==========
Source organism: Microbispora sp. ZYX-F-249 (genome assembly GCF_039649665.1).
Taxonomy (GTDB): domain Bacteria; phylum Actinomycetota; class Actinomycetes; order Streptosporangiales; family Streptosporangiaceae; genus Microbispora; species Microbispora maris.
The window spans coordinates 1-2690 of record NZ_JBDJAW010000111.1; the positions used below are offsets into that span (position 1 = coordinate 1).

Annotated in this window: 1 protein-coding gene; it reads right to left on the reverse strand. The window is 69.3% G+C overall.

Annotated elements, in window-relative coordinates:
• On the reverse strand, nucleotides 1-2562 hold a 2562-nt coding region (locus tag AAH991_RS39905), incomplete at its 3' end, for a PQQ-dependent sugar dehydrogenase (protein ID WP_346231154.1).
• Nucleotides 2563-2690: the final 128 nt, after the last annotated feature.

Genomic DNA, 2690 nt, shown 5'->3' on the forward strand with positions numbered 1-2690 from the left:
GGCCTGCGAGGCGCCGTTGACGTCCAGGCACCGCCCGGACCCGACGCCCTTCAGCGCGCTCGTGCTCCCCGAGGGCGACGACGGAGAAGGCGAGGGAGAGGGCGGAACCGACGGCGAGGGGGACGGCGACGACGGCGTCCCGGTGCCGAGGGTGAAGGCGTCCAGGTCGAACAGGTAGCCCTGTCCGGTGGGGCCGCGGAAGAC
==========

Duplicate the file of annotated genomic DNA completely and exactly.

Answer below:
Source organism: Microbispora sp. ZYX-F-249 (genome assembly GCF_039649665.1).
Taxonomy (GTDB): domain Bacteria; phylum Actinomycetota; class Actinomycetes; order Streptosporangiales; family Streptosporangiaceae; genus Microbispora; species Microbispora maris.
The window spans coordinates 1-2690 of record NZ_JBDJAW010000111.1; the positions used below are offsets into that span (position 1 = coordinate 1).

Annotated in this window: 1 protein-coding gene; it reads right to left on the reverse strand. The window is 69.3% G+C overall.

Annotated elements, in window-relative coordinates:
• On the reverse strand, nucleotides 1-2562 hold a 2562-nt coding region (locus tag AAH991_RS39905), incomplete at its 3' end, for a PQQ-dependent sugar dehydrogenase (protein ID WP_346231154.1).
• Nucleotides 2563-2690: the final 128 nt, after the last annotated feature.

Genomic DNA, 2690 nt, shown 5'->3' on the forward strand with positions numbered 1-2690 from the left:
GGCCTGCGAGGCGCCGTTGACGTCCAGGCACCGCCCGGACCCGACGCCCTTCAGCGCGCTCGTGCTCCCCGAGGGCGACGACGGAGAAGGCGAGGGAGAGGGCGGAACCGACGGCGAGGGGGACGGCGACGACGGCGTCCCGGTGCCGAGGGTGAAGGCGTCCAGGTCGAACAGGTAGCCCTGTCCGGTGGGGCCGCGGAAGAC